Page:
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  • Theatre, Musicals
  • Sydney Lyric Theatre, Darling Harbour
  • 4 out of 5 stars
  • Recommended
  1. "The Turnblatts" dance together, with additional cast looking on from the back of the set
    Photograph: Jeff Busby
  2. The cast of Hairspray, in character, stand around a set piece from the 'corny collins' show
    Photograph: Jeff Busby
  3. Rhonda Birchmore, in character, sits on a table with four teenage boys surrounding her
    Photograph: Jeff Busby
  4. Hairspray Sydney 2023
    Photograph: Hairspray/Jeff Busby
  5. Hairspray Sydney 2023
    Photograph: Hairspray/Jeff Busby

Time Out says

4 out of 5 stars

Hairspray is camp musical fun that’ll leave you on a beehive sugar high, but the best performances don’t come from the names you already know

The nicest kids in town have arrived, with the latest Australian production of Hairspray grapevining onto the Sydney Lyric stage after opening in Melbourne.

There’s no denying it: this show will whip you up in a dizzying cloud of pseudo-retro nostalgia and place you back down on Earth with a Teen Queen’s winning smile affixed on your face. With a fun and colourful set, strong performances, high camp comedy (with a few moments of pathos thrown in), and toe-tapping songs that’ll have you belting along, this direct-from-Broadway production will leave you with a sugar high higher than the highest beehive ‘do. 

As our Melbourne reviewer put it last year, all the dance numbers are “flawlessly executed, with a level of energy that is simultaneously infectious and tiring to watch”.

Newcomer Carmel Rodrigues makes her professional debut as Tracy Turnblad, the socially outcast, dance-loving teenager coming of age in 1962 Baltimore as the fight for racial integration is heating up, whose ultimate dream is to dance on The Corny Collins Show. (In a full-circle moment, the Sydney-raised 23-year-old actually played Tracy in her high school production of Hairspray.) There’s never a moment where we’re not rooting for Rodrigues as she brims with Turnblad’s ceaseless optimism, pursuit of social justice and doe-eyed lust for teen heartthrob Link Larkin (Sean Johnston). 

A swathe of well-known names crowds the posters spruiking this production. Todd McKenney plays Tracy's doddering, joke-store-running father Wilbur. Cabaret icon Rhonda Burchmore (accompanied by her famously long legs) gives great villain as Velma Von Tussle (audiences who aren’t acquainted with her schtick mightn’t “get it” – but if you do get it, you’ll eat it up). Bobby Fox (Jersey Boys) is a perfect fit as Corny Collins, taking over from Rob ‘Millsy’ Mills, who fulfilled the role in the Melbourne season.

And then there’s Shane Jacobson, the iconic Aussie entertainer who rose to fame with the 2006 porta-loo worker mockumentary Kenny, and who fulfils a lifelong dream of playing Tracy’s mother, Edna Turnblad. Personally, I wasn’t sure what to make of Jacobson taking on this role – which was originated by drag superstar Divine in John Waters' original 1988 cult film, before going on to be played by the legendary Harvey Fierstein on Broadway, and by John Travolta in the 2007 film remake.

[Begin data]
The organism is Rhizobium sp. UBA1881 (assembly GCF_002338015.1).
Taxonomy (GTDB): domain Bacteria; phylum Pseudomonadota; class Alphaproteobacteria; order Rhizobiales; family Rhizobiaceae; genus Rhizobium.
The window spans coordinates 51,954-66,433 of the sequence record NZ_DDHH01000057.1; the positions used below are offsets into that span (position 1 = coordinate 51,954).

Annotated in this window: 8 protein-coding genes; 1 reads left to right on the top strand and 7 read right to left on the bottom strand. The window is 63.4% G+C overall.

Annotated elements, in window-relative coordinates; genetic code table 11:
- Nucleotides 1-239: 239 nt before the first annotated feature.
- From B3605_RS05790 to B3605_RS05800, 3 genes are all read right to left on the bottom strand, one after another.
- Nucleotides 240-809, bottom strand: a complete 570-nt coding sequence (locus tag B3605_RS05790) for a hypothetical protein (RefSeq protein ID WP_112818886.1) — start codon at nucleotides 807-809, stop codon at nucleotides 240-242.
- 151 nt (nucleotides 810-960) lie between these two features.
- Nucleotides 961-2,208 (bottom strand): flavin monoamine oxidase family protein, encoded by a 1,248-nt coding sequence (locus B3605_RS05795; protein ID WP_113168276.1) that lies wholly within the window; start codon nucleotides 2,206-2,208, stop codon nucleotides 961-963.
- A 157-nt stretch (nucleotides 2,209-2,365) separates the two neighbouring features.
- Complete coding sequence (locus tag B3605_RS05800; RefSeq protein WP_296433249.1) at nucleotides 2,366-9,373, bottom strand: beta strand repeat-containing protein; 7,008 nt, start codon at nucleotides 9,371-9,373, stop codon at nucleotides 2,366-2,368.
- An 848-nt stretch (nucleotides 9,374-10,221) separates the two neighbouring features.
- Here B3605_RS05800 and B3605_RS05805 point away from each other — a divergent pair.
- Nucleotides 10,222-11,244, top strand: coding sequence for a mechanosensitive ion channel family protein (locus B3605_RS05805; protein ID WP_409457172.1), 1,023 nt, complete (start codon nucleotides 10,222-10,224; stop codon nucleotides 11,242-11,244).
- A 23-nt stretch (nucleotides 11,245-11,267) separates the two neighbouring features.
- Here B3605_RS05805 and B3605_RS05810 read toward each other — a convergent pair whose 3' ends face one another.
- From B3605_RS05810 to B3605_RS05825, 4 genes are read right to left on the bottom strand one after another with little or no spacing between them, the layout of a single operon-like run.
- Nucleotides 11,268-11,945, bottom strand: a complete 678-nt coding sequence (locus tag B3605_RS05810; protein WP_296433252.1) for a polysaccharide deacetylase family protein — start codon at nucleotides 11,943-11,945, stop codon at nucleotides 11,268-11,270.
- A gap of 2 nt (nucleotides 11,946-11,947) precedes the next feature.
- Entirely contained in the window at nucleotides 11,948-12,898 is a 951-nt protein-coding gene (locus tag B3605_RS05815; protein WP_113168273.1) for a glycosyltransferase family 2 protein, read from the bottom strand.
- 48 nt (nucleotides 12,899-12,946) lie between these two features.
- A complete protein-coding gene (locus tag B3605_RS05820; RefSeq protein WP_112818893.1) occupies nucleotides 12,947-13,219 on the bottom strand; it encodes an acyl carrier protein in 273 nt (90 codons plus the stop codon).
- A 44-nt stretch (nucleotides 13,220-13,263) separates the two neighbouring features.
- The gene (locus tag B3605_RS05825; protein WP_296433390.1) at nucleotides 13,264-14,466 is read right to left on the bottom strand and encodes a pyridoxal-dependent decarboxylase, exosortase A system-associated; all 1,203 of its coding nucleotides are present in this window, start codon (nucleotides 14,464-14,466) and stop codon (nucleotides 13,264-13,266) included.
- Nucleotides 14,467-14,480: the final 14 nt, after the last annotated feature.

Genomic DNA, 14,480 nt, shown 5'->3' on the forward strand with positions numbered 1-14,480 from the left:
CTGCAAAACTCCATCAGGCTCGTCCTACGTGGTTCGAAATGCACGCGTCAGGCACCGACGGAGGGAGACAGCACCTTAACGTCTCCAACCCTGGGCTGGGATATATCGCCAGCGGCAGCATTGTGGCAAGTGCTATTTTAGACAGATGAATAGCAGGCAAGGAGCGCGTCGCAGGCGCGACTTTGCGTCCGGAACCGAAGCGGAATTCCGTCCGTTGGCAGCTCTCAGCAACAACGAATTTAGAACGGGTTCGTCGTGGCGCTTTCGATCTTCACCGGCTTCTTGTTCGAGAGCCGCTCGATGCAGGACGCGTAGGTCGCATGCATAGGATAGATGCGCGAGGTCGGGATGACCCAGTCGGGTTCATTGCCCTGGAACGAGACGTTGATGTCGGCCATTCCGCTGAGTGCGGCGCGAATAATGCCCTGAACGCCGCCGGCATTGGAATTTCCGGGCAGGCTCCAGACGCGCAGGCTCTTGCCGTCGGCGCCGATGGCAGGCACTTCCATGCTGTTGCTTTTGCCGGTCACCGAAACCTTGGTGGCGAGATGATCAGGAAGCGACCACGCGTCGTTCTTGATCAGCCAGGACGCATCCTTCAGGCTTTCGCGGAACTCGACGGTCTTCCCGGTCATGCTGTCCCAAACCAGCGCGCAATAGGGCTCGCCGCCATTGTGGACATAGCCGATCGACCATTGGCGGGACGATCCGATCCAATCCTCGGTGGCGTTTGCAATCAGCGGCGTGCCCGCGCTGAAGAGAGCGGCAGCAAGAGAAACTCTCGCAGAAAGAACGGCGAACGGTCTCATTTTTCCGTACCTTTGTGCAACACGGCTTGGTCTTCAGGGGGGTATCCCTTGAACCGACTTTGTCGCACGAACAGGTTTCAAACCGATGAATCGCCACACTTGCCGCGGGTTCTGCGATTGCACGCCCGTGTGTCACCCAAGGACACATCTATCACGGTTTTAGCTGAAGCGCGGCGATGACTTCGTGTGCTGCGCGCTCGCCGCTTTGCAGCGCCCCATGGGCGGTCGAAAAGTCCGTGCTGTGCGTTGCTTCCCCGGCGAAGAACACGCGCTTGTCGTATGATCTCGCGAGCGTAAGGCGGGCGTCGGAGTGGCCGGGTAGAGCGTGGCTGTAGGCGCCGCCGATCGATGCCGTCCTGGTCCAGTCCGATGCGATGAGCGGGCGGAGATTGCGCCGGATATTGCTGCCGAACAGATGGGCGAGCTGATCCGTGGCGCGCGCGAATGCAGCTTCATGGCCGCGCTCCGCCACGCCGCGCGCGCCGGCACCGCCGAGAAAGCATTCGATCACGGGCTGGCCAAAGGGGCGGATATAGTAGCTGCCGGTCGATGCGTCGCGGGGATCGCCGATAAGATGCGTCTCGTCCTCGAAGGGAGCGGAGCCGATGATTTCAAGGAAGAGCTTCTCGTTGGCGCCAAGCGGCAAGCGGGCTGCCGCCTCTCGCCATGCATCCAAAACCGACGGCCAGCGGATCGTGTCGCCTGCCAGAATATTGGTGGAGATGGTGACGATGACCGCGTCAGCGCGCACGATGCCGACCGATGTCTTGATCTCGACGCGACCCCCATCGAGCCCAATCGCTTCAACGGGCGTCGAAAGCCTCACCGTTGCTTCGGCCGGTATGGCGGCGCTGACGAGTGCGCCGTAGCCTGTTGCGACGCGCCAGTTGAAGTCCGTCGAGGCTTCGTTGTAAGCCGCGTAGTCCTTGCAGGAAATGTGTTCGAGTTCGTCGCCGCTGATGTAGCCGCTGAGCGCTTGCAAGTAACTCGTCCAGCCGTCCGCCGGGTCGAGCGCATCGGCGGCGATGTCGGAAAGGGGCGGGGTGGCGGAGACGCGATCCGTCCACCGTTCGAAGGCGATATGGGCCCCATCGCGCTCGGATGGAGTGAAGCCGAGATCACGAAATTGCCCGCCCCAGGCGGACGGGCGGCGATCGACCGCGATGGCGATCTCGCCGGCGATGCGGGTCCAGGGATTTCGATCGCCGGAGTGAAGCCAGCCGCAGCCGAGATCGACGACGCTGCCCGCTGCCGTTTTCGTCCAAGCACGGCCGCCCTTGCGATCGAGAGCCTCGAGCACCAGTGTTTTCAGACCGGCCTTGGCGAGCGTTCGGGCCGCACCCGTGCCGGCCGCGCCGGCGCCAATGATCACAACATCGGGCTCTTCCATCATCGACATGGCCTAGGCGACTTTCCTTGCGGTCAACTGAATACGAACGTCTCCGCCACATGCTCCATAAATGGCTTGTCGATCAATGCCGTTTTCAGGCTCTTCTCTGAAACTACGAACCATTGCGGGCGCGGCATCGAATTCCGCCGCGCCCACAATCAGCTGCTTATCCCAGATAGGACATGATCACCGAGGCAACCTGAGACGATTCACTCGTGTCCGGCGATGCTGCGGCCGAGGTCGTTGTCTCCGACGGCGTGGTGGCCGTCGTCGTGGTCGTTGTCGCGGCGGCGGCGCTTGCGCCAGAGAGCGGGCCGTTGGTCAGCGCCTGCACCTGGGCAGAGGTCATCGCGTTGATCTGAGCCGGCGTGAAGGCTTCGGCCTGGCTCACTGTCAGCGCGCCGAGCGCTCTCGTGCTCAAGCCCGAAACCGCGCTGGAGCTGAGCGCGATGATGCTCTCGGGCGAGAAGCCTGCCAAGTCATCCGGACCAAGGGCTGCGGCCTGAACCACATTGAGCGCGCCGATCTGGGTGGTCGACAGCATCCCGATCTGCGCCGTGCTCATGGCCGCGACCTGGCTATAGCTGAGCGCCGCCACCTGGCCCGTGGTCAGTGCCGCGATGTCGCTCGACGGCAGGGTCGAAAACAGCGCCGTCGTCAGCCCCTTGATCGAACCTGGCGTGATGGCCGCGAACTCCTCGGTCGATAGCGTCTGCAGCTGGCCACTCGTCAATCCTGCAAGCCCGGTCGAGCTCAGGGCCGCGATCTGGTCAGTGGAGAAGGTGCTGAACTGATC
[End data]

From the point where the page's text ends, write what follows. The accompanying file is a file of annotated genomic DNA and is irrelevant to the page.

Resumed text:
It’s nothing personal. My hesitation stemmed from Aussie culture’s Footy Show-esque tradition of straight men dressing up in drag that often leads to unkind, sexist portrayals of women. But to my relief and delight, Jacobson gives a fully rounded (no pun intended), committed performance. By the time he busts out of the doors of the Mr Pinky's Hefty Hideaway boutique during ‘Welcome to the ’60s’ as a glamorous, fully realised Edna Turnblad complete with a feather-trimmed gown, there's no turning back. Hey mama! One might even say that it’s time to “let go, go, go of the past now” and “say hello to the love in your heart”. 

Jacobson and McKenney’s chemistry is nothing short of endearing as they perform ‘(You’re) Timeless to Me’, reaffirming the Act II number as a sweet and enduring love song. It’s only a niggle, but it’s a shame that McKenney plays up moments of disgust at Edna’s voluptuous body – in theory, the main attraction of Tracy’s parents is that Wilbur does nothing but worship everything about his wife. 

Elsewhere, it's actually the performers that didn’t get top billing who serve up some of the strongest performances in the whole show. New York City-based entertainer Javon King is an absolute stand-out as Seaweed J Stubbs, Tracy’s smooth-talking pal from detention. His performance of ‘Run and Tell That’ really lifts the energy towards the end of Act I, and he shares a charming chemistry with WAAPA graduate Mackenzie Dunn as Penny Pingleton, Tracy’s over-protected, gum-popping best pal. 

Sydney born-and-raised performer Ayadna Dladla is another electric presence as Seaweed’s sister Little Inez; and Brisbane-based, American-born performer Asabi Goodman pulls out all the stops as Seaweed’s mother Motormouth Maybelle. She ensures that the Act II ballad ‘I Know Where I’ve Been’ packs the tear-jerking gut-punch that it should. The gospel-style number opens up a moment of catharsis in the show that invites the audience to reflect on how far race relations have come since the ’60s, but how much still needs to change. 

Hairspray is a classic for a reason, and it's always guaranteed to be a crowd pleaser. But it's also good to know that we live at a time where (sometimes, at least) a story about People of Colour fighting for justice doesn't require a white (or white passing) lady protagonist to get a platform; and where women can just be fat and happy without their weight being brought up so damn often.

Hairspray is performing at the Sydney Lyric Theatre until March 26, 2023. Get your tickets here

Alannah Maher
Written by
Alannah Maher


Sydney Lyric Theatre
The Star
Pirrama Rd
From $65

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